DIRECTOR   Gabor Stinkers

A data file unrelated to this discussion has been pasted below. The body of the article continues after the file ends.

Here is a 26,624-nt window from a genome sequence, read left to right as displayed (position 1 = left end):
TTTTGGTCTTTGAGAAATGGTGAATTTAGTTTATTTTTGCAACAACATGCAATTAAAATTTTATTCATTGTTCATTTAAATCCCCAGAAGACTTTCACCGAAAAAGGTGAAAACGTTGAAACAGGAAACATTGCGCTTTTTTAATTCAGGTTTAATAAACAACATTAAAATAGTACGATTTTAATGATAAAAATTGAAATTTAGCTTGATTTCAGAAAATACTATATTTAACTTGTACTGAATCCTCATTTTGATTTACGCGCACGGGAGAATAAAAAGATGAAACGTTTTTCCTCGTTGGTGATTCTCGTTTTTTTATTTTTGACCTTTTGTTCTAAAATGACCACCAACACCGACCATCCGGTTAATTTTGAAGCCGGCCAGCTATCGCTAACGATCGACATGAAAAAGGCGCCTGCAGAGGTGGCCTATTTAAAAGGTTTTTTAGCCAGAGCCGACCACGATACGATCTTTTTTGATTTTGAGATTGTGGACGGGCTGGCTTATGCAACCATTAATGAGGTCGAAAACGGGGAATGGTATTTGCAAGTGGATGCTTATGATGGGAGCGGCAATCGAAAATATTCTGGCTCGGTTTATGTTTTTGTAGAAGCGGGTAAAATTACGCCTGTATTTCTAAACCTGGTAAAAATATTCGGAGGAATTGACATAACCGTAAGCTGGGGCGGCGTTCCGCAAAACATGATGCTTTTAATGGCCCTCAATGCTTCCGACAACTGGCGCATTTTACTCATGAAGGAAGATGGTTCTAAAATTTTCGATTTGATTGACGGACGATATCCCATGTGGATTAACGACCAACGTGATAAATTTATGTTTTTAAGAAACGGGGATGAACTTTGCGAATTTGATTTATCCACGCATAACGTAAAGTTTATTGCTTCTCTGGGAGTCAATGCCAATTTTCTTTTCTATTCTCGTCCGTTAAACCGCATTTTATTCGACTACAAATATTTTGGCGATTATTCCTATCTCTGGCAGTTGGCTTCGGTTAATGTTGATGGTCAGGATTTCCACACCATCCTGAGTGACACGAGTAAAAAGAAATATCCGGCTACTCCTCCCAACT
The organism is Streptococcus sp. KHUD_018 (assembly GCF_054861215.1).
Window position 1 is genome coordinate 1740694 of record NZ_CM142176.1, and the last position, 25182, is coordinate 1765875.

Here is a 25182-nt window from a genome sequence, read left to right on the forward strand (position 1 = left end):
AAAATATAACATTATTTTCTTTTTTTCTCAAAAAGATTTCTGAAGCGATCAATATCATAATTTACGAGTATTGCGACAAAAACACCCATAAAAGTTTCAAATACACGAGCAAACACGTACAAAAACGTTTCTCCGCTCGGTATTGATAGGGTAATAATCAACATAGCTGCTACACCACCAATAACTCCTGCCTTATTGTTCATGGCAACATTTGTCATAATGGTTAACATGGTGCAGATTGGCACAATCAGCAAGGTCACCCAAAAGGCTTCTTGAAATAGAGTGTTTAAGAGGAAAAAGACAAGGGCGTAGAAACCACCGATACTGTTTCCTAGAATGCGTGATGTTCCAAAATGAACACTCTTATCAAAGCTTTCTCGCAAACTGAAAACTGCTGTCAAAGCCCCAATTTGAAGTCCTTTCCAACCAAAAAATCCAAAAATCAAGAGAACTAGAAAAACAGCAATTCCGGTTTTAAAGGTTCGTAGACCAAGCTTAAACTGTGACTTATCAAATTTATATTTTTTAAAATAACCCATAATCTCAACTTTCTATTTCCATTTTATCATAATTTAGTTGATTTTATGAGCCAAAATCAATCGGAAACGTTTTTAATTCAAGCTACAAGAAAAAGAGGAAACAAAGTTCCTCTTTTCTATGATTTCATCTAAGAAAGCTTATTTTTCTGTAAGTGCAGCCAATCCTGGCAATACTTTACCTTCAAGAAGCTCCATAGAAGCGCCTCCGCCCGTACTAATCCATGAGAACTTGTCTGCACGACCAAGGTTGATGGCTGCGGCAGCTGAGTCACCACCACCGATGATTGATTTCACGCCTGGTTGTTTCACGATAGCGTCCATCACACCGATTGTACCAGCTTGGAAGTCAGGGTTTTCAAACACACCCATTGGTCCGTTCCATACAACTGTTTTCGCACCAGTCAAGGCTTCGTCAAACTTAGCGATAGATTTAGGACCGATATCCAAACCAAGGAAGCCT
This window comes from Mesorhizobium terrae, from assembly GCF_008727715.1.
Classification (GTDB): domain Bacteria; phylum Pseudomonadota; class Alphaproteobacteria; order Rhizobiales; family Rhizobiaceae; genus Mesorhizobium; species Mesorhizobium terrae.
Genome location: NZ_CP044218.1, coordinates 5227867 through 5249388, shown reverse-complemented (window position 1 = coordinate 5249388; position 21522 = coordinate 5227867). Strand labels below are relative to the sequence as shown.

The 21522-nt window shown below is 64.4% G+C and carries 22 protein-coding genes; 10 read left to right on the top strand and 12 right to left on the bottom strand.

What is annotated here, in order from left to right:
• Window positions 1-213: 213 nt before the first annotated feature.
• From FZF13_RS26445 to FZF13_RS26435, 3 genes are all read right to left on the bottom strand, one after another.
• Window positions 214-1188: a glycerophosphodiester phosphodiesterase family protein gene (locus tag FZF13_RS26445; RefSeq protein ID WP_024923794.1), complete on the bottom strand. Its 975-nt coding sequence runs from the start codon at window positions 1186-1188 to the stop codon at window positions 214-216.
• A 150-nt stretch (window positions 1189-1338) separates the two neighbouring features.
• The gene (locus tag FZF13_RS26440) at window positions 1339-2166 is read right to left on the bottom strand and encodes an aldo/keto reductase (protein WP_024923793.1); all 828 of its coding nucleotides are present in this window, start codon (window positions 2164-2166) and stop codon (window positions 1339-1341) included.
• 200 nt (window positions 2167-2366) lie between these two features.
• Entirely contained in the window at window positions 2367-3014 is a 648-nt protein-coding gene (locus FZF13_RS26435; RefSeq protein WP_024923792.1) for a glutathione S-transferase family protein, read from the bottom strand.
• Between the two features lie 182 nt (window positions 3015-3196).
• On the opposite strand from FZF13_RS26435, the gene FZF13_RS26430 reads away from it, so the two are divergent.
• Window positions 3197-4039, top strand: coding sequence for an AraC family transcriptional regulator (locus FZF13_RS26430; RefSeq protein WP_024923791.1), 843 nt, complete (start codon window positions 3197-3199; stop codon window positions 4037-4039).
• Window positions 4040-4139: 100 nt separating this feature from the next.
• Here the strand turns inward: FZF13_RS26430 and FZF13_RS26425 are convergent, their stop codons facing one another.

I took the letter to the President, and expressing to him my suspicion, that the above passage particularly had never been written at Paris, requested him to cause search to be made among his private papers for the original leiter, if there ever had been one. The search was accordingly made, and the letter was found, On comparing them together. 1 immediately perceived that the original was marked private: which the duplicate was not. .1 turned immediately to the prophesies of the duplicate: in the original they were not. 1 looked to the passage in the duplicate, which represents the fishing privilege, not only as utterly insignificant, and trifling in value, but as having been proved to be so by the best information '-.ce (the Plenipotentiaries at Ghent) could obtain on the subject." There was a whole system of misrepresentation in these •words we could obtain; for they represented the incorrect estimate of the value of the fishing privilege which they introduced, as the result of information obtained by the whole mission at Ghent, as having been there discussed, and as aggravating the wrong of the majority, in offering so extravagant an equivalent, for what the\ knew, upon their own inquiries, to be of so little value. Knowing, as I did, that the information was all misinformation; that no information concerning the value of the privilege had been, or could have been, obtained by the joint mission; and lhat, excepting some doubts as to its value, expressed, not by Mr. Russell, it had never been even a subject of conversation in the mission—I turned to the real letter from Paris, to see how the writer had expressed himself there, and found he had written, "according to the best information that lean .obtain on the subject." I saw immediately that all that tale about the obscurity and humidity of the atmosphere, in the high northern latitudes, to degrade the value of the Labrador fishery, was not in the original even pretended to have Keen information sought or obtained by the joint mission; that the discovery which it discloses was not pretended to have been ever made known to the mission;.that the fogs, so pernicious to the, curing of the fish, were in the original letter, if not merely the vapours of Mr. Russell's imagination, at least no more than the result of the best information that lie could obtain. And I instantly snw, too, the motives for the substitution of the words we could irr-the duplicate, for the words / c«?i, in the original. As the original had been written the bill of mdittment which it virtually contained ogaiiast the majority of the mission, left them at liberty to say, in then defence, that if they had overrated the value ot'the tishing liberty, it had been at least an honest error It left them at liberty to inquire, why Mr Russell in their disunions upon. the fishery question, had not revealed to them tbis great discovery of obscurity and humidity and incessant fog*, which lessened so much the Volue of the fishing libeity. The we could of the duplicate took from them all such means of defence It represented them as having nilfuily sinned igainst their heller knowledge; as having sought info, mation of the value of the fishing liberty—as having obtained proof of its worth]ess;iesij—and yet a.* having persisted in offering for it an equivalent which Whs to let in butish smugglers, British emissaries', and all the horrois of Indian warfare, upon the unoffending inhabitants of the West Was this one ofihose corrections which Mr. Russell believed himself permitted to make, which appeared to him proper, to exhibit his case most advantage* ou»l\ before the tribunal of the public?